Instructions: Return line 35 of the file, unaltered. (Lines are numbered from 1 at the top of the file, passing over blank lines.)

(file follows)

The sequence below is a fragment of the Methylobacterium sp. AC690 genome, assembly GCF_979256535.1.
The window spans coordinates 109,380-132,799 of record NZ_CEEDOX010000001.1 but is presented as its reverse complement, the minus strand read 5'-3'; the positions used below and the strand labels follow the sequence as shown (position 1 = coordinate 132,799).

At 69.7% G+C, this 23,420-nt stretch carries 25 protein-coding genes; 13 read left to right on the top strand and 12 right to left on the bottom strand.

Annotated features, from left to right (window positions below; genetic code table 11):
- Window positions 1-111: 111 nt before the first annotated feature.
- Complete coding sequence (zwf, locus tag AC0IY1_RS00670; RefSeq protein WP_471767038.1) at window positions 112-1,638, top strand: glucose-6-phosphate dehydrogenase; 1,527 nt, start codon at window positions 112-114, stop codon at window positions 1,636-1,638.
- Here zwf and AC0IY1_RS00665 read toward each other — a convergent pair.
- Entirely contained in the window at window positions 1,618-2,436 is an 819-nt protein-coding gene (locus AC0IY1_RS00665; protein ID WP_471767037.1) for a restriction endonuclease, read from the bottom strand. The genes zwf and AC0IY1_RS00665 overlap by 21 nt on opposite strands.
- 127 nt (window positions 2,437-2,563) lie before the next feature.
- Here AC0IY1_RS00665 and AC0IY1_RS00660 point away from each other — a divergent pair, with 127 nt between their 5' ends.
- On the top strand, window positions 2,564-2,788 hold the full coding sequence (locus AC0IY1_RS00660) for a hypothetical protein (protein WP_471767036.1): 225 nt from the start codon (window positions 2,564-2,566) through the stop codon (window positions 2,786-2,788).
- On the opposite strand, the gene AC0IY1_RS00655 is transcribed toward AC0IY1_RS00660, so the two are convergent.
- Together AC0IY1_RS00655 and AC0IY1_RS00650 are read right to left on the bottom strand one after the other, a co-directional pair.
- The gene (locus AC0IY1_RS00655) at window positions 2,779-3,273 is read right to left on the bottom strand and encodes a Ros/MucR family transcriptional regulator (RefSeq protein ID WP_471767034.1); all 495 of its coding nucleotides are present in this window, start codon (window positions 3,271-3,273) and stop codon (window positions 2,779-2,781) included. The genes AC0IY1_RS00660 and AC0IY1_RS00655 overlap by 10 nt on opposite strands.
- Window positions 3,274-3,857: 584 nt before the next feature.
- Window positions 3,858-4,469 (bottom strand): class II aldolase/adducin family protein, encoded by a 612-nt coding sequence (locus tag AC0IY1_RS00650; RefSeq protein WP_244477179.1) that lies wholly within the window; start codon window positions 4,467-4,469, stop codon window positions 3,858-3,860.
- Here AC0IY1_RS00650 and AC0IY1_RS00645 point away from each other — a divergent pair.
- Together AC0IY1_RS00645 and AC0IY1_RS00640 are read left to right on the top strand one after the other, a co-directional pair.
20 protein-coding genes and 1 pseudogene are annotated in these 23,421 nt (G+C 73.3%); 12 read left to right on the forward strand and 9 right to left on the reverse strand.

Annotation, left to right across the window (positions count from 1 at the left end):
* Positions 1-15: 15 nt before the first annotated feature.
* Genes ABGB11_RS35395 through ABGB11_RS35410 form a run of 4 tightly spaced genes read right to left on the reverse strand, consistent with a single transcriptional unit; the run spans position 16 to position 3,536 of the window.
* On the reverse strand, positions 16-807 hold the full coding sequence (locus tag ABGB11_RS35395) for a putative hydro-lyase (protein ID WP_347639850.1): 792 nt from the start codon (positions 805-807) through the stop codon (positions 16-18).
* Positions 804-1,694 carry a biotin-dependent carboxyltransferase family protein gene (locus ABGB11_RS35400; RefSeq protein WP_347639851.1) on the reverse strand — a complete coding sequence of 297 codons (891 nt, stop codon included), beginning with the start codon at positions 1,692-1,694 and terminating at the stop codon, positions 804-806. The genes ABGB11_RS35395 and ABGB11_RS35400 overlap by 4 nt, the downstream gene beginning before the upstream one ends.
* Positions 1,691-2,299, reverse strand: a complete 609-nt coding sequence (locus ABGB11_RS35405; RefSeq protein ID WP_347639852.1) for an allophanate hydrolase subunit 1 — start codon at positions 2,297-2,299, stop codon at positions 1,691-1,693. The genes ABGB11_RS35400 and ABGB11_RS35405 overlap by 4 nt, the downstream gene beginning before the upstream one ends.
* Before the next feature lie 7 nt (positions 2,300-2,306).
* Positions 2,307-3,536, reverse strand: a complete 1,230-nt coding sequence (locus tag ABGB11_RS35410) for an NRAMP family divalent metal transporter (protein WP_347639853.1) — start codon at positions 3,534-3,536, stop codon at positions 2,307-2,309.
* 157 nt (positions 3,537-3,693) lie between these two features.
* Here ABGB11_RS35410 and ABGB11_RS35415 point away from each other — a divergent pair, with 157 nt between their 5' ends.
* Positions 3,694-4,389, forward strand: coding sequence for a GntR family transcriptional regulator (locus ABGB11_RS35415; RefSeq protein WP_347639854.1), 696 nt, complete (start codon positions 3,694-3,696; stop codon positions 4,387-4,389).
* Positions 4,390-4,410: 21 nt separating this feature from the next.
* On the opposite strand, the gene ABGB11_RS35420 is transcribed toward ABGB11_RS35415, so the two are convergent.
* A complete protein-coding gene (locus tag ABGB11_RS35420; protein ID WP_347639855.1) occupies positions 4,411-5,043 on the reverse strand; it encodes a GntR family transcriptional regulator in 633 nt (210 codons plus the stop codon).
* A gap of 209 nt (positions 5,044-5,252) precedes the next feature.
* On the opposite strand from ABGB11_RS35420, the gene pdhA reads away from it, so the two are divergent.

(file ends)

* On the opposite strand from ABGB11_RS35420, the gene pdhA reads away from it, so the two are divergent.